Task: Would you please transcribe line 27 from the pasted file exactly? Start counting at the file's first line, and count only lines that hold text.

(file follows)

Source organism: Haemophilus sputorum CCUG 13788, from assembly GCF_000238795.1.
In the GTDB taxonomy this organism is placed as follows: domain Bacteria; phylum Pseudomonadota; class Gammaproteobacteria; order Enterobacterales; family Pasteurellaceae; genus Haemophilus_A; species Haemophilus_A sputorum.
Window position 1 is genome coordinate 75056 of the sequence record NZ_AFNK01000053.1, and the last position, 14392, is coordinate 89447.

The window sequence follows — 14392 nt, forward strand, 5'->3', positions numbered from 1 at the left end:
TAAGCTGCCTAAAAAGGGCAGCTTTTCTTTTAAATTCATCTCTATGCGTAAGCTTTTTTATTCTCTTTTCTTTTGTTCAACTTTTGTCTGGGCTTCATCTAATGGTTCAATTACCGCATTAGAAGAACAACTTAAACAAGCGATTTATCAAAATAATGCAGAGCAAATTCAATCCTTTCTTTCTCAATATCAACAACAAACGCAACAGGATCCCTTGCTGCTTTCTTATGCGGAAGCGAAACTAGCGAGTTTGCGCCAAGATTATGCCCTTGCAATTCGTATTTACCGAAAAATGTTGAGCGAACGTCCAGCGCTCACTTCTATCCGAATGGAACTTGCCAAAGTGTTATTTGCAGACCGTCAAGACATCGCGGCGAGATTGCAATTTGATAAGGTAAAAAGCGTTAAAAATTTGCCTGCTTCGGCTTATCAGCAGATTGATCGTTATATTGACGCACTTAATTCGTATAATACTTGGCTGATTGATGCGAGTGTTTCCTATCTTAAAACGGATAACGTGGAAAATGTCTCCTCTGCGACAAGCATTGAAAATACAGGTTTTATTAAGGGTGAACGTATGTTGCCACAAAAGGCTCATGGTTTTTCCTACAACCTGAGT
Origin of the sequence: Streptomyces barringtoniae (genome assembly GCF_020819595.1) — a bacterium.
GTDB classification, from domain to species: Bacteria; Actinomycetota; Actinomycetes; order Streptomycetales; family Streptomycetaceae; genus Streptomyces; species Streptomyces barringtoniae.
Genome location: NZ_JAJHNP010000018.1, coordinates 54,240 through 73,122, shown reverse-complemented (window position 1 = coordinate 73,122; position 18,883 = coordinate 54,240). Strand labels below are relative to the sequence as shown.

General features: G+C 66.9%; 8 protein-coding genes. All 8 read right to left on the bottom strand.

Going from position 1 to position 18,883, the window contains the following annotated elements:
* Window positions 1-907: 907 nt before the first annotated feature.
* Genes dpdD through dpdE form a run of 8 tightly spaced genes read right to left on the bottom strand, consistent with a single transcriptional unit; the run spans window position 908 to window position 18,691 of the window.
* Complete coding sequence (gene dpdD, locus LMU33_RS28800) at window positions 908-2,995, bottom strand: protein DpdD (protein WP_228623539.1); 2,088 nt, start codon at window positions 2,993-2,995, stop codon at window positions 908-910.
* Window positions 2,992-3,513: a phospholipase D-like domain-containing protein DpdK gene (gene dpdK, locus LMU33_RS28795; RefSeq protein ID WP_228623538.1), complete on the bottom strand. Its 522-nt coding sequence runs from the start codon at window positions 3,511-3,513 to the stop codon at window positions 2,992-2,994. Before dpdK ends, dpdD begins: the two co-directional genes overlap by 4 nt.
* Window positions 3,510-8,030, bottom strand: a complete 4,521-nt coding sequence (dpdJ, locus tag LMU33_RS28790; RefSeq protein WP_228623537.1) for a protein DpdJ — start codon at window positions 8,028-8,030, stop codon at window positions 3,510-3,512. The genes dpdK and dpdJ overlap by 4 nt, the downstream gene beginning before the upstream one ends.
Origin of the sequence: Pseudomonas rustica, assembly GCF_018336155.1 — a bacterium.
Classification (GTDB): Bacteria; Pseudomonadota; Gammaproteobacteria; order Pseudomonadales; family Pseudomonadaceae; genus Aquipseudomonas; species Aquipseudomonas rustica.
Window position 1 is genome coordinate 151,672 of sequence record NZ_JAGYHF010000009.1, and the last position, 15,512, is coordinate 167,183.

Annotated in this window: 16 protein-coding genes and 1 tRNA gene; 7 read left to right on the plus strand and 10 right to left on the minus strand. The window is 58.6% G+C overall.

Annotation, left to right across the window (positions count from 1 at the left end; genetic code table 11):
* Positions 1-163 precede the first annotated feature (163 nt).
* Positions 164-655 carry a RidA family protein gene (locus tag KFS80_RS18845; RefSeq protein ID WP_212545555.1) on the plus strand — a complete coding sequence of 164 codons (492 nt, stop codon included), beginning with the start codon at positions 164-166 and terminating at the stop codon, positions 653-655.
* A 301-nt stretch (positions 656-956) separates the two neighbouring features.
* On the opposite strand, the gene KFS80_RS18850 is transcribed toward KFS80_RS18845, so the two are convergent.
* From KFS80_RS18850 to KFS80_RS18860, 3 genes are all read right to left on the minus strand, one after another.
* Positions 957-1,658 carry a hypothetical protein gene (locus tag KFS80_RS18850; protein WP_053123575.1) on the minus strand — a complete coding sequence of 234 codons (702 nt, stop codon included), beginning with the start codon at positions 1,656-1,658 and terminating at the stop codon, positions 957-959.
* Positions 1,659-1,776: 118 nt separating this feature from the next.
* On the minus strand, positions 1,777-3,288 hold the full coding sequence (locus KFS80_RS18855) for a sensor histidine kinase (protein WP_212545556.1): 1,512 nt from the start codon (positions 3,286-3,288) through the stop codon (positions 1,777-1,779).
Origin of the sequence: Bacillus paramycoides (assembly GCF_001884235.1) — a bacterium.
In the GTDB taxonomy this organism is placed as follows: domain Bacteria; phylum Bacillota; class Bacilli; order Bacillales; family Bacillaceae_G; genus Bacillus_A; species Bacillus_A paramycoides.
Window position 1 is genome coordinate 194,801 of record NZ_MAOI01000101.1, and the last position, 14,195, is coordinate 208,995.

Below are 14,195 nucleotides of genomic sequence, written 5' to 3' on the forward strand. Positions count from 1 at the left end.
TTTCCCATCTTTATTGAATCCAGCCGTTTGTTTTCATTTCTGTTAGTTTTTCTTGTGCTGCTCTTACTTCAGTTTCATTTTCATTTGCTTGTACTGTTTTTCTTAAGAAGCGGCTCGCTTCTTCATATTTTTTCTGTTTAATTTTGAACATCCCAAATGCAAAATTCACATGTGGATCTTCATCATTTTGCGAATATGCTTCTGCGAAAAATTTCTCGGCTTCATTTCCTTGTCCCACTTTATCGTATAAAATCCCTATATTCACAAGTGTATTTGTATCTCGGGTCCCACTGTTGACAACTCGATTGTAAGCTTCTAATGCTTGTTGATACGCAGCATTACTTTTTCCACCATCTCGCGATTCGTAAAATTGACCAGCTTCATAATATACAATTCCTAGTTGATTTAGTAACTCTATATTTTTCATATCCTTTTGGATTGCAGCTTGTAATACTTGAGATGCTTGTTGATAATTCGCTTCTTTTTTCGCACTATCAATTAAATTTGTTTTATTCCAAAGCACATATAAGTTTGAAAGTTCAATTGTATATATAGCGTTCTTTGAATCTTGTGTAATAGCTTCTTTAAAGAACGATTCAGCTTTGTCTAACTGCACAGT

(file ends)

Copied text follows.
* Positions 1,659-1,776: 118 nt separating this feature from the next.